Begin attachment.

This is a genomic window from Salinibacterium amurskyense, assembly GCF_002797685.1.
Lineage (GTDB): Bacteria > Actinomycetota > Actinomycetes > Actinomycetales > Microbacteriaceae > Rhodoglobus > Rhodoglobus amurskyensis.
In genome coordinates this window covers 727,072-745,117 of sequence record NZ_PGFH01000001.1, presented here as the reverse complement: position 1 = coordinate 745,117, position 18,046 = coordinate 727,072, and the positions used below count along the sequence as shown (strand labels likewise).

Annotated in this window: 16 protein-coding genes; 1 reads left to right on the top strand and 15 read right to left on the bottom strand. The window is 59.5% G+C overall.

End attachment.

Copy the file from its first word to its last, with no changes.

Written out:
This is a genomic window from Salinibacterium amurskyense, assembly GCF_002797685.1.
Lineage (GTDB): Bacteria > Actinomycetota > Actinomycetes > Actinomycetales > Microbacteriaceae > Rhodoglobus > Rhodoglobus amurskyensis.
In genome coordinates this window covers 727,072-745,117 of sequence record NZ_PGFH01000001.1, presented here as the reverse complement: position 1 = coordinate 745,117, position 18,046 = coordinate 727,072, and the positions used below count along the sequence as shown (strand labels likewise).

Annotated in this window: 16 protein-coding genes; 1 reads left to right on the top strand and 15 read right to left on the bottom strand. The window is 59.5% G+C overall.